The following comes from an August 5 Washington Examiner article by Paul Bedard:
Americans reacting to the Supreme Court’s approval of same sex marriage desire a truce between religious freedom and gay rights, but if pushed, overwhelmingly side with protecting the liberty of their faith by a margin of 4 to 1, according to a new national survey.
The degree of their fierce support for religious freedom and liberty jumps when given this choice:
“Suppose a Christian wedding photographer has deeply held religious beliefs opposing same sex marriage. If a same sex couple wanted to hire the photographer for their wedding, should the photographer have the right to say no?”
A huge 82 percent said yes.
“When asked which was more important, by a 4 to 1 ratio, voters said protecting religious liberty (31 percent) over protecting gay and lesbian rights (8 percent),” said Caddell Associates [who conducted the poll], adding that most of the rest said both are important.
The potential for a war is great, since a top Obama official suggested during the recent same sex marriage case that the administration could force groups opposed to gay weddings on religious ground to buckle under. There have been several standoffs and legal cases pitting businesses against gay rights groups.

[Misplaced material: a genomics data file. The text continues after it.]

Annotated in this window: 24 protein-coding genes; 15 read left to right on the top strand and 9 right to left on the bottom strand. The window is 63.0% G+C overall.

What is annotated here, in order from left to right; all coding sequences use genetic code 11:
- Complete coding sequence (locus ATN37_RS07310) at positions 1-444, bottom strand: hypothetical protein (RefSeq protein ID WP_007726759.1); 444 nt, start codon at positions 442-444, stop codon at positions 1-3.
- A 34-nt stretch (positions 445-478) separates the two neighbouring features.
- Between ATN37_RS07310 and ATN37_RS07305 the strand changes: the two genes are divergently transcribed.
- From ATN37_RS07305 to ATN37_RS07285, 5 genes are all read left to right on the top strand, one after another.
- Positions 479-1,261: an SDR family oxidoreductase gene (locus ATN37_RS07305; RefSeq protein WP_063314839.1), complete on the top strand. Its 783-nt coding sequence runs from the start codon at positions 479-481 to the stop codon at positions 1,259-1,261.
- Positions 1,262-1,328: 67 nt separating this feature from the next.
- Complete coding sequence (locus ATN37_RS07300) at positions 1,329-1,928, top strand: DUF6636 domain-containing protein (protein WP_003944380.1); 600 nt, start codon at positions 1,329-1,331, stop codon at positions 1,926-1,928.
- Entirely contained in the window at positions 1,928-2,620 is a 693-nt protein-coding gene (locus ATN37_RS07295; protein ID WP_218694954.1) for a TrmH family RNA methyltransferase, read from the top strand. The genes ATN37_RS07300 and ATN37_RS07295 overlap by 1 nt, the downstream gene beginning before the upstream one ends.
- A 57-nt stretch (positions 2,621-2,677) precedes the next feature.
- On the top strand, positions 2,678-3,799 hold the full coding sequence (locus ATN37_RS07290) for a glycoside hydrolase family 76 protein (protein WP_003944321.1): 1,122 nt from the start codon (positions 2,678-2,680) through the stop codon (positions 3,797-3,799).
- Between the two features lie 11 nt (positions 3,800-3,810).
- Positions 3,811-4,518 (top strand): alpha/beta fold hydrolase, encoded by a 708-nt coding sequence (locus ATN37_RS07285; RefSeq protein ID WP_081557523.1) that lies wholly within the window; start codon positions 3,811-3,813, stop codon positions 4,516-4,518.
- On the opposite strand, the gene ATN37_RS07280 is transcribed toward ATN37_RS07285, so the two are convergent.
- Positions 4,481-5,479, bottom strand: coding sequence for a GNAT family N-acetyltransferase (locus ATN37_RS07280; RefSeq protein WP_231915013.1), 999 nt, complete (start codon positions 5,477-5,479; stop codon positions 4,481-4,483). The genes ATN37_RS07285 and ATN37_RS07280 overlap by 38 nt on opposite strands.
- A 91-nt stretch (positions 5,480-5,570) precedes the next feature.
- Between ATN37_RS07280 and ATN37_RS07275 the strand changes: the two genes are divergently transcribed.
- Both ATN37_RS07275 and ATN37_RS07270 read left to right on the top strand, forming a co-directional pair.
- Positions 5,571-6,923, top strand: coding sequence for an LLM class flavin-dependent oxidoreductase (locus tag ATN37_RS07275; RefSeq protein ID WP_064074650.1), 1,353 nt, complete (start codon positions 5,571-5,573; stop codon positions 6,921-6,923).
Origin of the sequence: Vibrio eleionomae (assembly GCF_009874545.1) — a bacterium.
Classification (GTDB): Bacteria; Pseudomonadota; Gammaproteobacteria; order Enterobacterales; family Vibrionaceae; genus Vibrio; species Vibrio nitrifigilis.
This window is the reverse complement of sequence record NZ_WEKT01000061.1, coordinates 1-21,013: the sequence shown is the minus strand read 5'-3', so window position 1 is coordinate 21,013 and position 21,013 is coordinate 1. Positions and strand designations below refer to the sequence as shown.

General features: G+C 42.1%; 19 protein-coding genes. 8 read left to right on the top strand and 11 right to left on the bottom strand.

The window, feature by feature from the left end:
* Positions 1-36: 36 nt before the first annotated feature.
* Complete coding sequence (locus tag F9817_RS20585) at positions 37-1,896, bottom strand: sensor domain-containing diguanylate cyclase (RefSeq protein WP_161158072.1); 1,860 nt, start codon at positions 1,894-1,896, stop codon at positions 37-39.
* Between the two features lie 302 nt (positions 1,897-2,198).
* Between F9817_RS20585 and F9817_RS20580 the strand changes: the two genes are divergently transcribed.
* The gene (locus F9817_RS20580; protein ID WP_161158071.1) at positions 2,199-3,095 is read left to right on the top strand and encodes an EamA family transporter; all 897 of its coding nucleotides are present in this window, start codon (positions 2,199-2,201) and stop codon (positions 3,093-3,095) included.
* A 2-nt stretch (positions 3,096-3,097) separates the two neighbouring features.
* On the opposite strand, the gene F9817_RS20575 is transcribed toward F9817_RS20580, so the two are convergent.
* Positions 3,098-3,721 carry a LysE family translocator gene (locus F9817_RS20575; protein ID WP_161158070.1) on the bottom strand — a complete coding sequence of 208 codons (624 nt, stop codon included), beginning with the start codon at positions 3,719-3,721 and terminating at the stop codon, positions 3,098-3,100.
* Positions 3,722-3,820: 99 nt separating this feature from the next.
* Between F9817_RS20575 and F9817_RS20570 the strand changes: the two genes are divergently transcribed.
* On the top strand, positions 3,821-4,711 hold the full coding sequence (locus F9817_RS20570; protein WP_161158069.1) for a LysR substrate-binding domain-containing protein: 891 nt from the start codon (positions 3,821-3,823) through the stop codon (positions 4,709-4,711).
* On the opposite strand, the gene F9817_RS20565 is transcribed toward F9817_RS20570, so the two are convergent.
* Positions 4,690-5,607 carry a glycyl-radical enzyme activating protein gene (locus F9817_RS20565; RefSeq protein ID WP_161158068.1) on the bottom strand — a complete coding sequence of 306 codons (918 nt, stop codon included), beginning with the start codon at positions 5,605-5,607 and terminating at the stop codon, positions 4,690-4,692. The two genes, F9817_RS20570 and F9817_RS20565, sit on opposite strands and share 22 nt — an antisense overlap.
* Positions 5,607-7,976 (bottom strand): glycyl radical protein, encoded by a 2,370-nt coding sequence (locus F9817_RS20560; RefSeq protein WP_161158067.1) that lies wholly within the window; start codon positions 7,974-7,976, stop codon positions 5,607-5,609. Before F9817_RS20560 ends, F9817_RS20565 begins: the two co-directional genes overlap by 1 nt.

The following comes from a July 29 Life Site News article by Sofia Vazquez-Mellado:
Tens of thousands took to the streets of major Mexican cities on [July 25] under the slogan “Mexico is One for the Children,” to demand the government to respect state constitutions that define marriage as the union of one man and one woman, after a recent Supreme Court ruling legalized same-sex unions throughout the country.
The marches took place in the cities of Mexico City, Monterrey, Guadalajara, Culiacán, Los Mochis, Aguascalientes, Ciudad Juárez, among others. In Guadalajara, which had the most participants, organizers reported an attendance of over 80,000, while police reported 37,000.
Marchers were also demanding their parental rights be recognized, as Congress is seeking to pass a national law which will “guarantee the access to contraceptive methods” without parental consent to all girls. The law also states all children have a “right to intimacy,” they should not be discriminated against on the basis of their “sexual preference” and that the state will provide “education and services in regards to sexual and reproductive health” to all children.
Several other cities will march for the same cause on August 15.